Farm workers were diverted from agricultural work to labour in useless district iron foundries. Farm tools were melted down in these foundries, and were not replaced, as authorities struggled to meet output targets. Other peasants left the land and went to the towns to work in new factories. The amount of agricultural labourers fell accordingly, and the number of town-dwellers to be fed increased.

Inevitably agricultural production fell and fell dramatically. At the same time, food reserves shrank. The new communal kitchens were wasteful. Food stocks were used up as communes gorged themselves in the belief that they were about to enter the time of plenty that Mao promised. Requisitions of food by the central government were unrelenting and extortionate as officials had to deliver on the high quotas they had promised. When the inevitable food shortages began there were no reserves left to fall back on. Future production was jeopardised as seed was requisitioned or eaten and one year’s famine rolled into the next.

Why did Mao and the communist party not rein in these wild estimates, impose more sensible targets for growth or reverse policies when they proved to be disastrous? Why did local authorities make such grandiose claims about what they would do? The answer is politics.

Mao encouraged extravagance because he wanted to bolster his power and position. Allowing a ‘communist wind’ to blow though China isolated his moderate critics in the party and secured his power.

Lower down the political system party leaders set high targets to avoid being accused of lack of faith in the communist future and purged. Once set, overambitious targets had to be filled even if only on paper. Party leaders lied about their great successes — while the people starved — so that officials were not charged with failing to lead the people properly in their “rash advance” toward communism. As a result the famine was covered up and many party workers resisted efforts to ease popular suffering for fear of exposing their failures.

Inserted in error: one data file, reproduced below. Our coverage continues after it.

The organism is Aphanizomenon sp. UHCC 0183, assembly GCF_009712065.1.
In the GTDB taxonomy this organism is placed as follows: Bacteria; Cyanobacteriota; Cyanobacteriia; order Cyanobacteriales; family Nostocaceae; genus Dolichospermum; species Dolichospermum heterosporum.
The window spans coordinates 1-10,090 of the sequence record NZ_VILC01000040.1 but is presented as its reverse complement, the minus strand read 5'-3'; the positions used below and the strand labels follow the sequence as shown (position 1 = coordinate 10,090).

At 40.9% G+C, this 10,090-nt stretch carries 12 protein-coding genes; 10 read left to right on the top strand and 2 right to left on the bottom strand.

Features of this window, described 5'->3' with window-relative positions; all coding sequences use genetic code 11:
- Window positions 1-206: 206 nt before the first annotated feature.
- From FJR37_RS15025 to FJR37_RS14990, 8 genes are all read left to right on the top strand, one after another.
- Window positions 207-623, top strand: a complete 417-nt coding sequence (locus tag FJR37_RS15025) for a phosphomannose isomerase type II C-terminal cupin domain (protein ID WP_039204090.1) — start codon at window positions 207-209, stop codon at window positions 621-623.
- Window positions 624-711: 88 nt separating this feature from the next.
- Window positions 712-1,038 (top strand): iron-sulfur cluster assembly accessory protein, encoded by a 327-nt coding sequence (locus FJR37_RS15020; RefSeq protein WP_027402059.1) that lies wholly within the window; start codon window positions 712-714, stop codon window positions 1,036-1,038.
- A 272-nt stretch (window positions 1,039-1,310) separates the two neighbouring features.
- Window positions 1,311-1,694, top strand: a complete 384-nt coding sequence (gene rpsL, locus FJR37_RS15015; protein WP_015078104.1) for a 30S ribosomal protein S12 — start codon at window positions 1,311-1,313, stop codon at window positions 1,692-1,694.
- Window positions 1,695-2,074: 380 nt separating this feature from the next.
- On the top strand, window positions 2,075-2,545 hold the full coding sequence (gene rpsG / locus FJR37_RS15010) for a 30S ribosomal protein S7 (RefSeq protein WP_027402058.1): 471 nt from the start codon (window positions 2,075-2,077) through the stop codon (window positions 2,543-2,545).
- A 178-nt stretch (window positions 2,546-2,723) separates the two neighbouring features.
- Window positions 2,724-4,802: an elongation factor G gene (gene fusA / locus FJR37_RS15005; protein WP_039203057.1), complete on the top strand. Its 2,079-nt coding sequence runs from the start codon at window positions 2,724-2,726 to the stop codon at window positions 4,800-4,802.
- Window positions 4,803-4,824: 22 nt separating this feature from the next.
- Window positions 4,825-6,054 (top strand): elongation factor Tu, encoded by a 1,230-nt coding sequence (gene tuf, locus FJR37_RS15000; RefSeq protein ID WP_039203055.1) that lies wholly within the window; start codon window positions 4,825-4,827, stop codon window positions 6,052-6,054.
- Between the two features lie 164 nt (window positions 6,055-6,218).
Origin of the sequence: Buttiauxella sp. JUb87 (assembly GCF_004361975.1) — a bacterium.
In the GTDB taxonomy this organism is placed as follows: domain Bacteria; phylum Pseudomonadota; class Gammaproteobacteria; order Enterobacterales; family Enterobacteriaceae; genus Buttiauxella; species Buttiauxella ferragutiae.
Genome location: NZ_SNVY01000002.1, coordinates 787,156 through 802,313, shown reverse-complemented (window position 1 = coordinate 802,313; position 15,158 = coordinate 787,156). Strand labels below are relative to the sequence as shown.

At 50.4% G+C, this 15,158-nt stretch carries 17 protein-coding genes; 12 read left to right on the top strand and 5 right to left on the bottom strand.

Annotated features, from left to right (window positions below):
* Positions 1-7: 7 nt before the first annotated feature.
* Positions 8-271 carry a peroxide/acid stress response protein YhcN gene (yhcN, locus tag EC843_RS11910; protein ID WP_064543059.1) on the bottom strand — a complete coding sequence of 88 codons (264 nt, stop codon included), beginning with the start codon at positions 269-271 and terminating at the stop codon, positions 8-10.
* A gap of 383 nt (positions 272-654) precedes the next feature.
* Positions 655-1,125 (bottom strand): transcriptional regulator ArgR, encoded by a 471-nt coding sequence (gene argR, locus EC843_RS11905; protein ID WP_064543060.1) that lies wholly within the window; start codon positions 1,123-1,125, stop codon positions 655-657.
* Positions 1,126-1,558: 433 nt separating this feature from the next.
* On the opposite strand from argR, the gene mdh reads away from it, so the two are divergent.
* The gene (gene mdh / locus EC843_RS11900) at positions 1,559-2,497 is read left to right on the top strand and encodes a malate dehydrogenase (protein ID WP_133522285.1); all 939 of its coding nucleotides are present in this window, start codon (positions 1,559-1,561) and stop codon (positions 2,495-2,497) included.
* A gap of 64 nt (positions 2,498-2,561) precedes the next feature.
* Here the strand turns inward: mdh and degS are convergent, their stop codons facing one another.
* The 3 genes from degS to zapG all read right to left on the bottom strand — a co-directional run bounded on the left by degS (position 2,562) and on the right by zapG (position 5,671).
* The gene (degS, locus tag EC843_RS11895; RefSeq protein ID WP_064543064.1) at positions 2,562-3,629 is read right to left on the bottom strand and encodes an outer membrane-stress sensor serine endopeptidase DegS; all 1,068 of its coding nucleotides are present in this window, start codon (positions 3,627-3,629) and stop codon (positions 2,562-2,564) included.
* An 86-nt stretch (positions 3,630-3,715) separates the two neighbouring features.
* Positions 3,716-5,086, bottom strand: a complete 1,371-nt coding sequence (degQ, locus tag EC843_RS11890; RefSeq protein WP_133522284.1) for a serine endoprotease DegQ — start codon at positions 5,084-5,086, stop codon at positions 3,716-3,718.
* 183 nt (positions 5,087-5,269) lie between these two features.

Eventually the scale of the famine and the economic disaster caused by the Great Leap Forward meant Mao’s colleagues had to rein him in. Blame for the famine was not laid at his feet, however, nor were the faults of the Chinese political system that had led to mass death corrected. Instead, blame was put on the weather and the USSR, with which China had quarrelled in 1959. Sheltered from blame, Mao was able to plot his return a few years later and launch the Cultural Revolution.

The famine is no secret outside China. Jasper Becker’s Hungry Ghosts described it and recorded eyewitness accounts to it 15 years ago. Frank Dikötter’s Mao’s Great Famine came out last year and won the BBC’s Samuel Johnson Prize for Non-Fiction. Tombstone differs little from these books in the story that it tells or the details that it reveals. What it does do is uncover something of the secrecy that still surrounds the famine in China and the pain that will have to be endured to reveal the truth.

Yang was a reporter for the official Chinese news agency, Xinhua. He used his position and the privileged access that it gave him to gather information on the famine. Originally published in two volumes in Hong Kong, Tombstone hammers away at the famine, case by case, area by area, policy by policy.

Reading it you can almost feel Yang physically pulling apart his own misunderstanding of the times that he lived through, which included the death of his stepfather from starvation in 1959. The power of the book lies in this bearing witness, in the disbelief that runs through it as time and again the same mistakes are made, the same horrors perpetrated, and the same silence covers the truth and protects the guilty. Tombstone will not bring the Chinese Communist Party to account, but Yang’s efforts to record the famine from with China shows how hard China’s reckoning with its past will be when it does finally happen.

* Neil Robinson is Professor of Politics at the University of Limerick